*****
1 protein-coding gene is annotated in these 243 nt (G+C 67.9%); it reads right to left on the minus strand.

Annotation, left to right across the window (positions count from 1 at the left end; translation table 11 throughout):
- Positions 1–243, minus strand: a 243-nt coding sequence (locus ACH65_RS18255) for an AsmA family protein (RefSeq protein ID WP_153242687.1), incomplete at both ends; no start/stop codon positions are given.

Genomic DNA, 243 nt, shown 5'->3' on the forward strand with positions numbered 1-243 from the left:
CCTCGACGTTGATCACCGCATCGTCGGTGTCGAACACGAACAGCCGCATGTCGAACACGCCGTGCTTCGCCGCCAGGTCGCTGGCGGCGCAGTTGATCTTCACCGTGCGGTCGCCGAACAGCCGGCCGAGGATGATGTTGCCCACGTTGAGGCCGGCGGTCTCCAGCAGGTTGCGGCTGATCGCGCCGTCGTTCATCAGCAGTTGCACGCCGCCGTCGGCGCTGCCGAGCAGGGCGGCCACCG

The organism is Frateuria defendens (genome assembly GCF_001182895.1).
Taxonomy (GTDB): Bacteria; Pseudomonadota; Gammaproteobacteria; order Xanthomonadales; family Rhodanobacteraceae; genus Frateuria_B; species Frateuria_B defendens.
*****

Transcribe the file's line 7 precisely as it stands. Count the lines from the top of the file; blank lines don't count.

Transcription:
Taxonomy (GTDB): Bacteria; Pseudomonadota; Gammaproteobacteria; order Xanthomonadales; family Rhodanobacteraceae; genus Frateuria_B; species Frateuria_B defendens.